Practice nurses' perception of opportunities and barriers to the expansion of nursing roles within contemporary general practice
Carthew, Mary Patricia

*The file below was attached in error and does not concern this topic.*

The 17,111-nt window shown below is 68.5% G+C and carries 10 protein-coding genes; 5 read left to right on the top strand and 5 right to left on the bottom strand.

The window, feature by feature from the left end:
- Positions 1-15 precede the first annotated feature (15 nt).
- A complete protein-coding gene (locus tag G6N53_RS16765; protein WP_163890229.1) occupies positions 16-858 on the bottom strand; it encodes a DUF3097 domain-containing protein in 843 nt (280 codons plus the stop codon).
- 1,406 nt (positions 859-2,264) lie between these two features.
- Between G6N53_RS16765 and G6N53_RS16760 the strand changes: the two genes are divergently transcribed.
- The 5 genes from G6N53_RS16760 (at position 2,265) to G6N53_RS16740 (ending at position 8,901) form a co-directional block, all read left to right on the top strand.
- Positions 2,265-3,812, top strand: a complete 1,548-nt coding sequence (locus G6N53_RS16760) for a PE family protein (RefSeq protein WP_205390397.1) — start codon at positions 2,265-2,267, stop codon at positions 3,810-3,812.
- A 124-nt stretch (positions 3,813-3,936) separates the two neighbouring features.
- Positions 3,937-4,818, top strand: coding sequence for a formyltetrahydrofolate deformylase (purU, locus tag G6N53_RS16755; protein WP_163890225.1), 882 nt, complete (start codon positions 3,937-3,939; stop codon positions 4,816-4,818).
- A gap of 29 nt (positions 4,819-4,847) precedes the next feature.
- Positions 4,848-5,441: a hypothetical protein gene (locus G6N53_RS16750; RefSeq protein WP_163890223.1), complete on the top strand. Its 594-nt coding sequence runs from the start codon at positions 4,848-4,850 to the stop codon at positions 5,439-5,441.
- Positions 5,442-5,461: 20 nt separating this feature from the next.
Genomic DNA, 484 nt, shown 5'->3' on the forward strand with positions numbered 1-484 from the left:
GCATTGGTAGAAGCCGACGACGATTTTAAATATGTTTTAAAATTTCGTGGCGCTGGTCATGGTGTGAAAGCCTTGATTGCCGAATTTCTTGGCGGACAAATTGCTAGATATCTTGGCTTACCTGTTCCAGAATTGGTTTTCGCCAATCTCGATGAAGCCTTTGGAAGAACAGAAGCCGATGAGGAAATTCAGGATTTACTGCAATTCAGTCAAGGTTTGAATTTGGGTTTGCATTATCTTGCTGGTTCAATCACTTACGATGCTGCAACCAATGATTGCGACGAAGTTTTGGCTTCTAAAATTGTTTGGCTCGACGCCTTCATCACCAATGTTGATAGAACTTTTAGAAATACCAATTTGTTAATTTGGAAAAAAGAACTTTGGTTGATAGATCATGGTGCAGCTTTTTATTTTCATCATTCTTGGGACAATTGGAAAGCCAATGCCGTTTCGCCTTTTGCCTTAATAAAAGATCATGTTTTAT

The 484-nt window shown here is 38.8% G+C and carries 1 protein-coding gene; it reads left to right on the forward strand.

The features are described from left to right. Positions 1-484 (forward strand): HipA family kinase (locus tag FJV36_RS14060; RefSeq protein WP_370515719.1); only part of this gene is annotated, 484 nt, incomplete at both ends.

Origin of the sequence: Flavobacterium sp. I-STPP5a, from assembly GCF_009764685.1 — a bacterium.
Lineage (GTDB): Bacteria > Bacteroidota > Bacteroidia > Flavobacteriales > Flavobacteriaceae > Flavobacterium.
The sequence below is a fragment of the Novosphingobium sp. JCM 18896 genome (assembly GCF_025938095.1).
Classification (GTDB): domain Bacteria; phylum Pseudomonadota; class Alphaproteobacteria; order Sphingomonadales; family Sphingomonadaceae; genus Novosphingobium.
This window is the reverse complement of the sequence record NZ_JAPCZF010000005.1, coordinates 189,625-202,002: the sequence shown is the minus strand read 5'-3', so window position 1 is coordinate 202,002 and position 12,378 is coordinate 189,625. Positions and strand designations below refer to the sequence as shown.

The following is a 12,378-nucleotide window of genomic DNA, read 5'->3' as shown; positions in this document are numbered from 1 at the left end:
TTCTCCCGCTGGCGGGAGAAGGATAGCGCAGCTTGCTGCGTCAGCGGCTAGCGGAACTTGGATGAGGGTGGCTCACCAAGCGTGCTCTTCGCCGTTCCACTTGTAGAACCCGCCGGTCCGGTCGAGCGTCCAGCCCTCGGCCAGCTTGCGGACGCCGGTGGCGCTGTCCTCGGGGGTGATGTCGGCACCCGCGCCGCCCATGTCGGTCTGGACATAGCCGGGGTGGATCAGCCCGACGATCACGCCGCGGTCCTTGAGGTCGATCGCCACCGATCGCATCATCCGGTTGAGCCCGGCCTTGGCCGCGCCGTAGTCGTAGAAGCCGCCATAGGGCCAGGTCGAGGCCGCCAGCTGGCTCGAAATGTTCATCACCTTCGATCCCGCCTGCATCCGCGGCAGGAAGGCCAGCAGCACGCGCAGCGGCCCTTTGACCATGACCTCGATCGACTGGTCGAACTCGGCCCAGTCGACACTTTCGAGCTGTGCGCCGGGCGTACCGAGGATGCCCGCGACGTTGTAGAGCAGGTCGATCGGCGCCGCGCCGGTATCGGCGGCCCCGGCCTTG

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The New Zealand government’s plan for ‘better sooner, more convenient primary health care’ (Ryall, 2007) has a clear mandate for developing Integrated Family Health Centers (IFHC) which are patient-centered, lead by clinicians, cost-effective and have a focus on delivering health targets. What is not clear is how this will be achieved in practice, and how IFHC will address some of the disparities which exist in the current model of healthcare in New Zealand; a model which is based primarily on a medicalised model. With the escalating burden of chronic disease it is essential to clearly articulate, strategise and plan how the new model will be different to the current one, and to explore what will be the role of practice nurses in the new and changing environment. The co-location of a multi-disciplinary health team presents opportunities for new, expanded roles and improved collaboration with improved outcomes for patients, particularly for people with complex long-term health conditions (Baileff, 2000). This dissertation explores four practice nurses’ perceptions of opportunities and barriers to the expansion of nursing roles within contemporary general practice using a qualitative descriptive methodology; a methodology used when insight into particular situations, social settings and relationships is required. Purposive sampling was used to identify the participants for the study. This method is used when participants are chosen for their knowledge and experience of the phenomenon to be explored. Four practice nurses participated in the study. The nurses work in four different general practices within the same Primary Health Organisation. They all work and live in a rural area of New Zealand and all four identify as European / New Zealanders. The amount of time they have worked in general practice ranges from nine to twenty years. Three of the nurses have undertaken post-graduate study, two achieving a post-graduate certificate and one achieving a post-graduate diploma. The closest tertiary provider of post-graduate courses is a minimum of four hours travelling distance from the nurses’ homes. The four nurses were interviewed individually, each interview was tape-recorded and the tape recordings were transcribed by an independent person. The data were analysed using thematic analysis. Following coding of the interview narratives two main themes emerged: 1) further education is required before practice nursing roles can be expanded and 2) nurses who work in expanded roles experience enhanced professional self-esteem. Recommendations for further research and development include scoping enhanced and diversified learning methods for nurses who live and work in rural areas and; providing more ‘on-site’ clinical and academic support, mentoring and networking to practice nurses working in general practice in rural areas. Consideration should also be given to integrating practice nurse ‘short courses’ (e.g. vaccination and smear training) into post-graduate study as part of a Postgraduate Certificate in Primary Health Care Nursing. Blending ‘hands on’ courses with the theoretical underpinning of advanced study could attract more practice nurses into a post-graduate pathway of education, essential if practice nurses are to work in expanded, autonomous roles.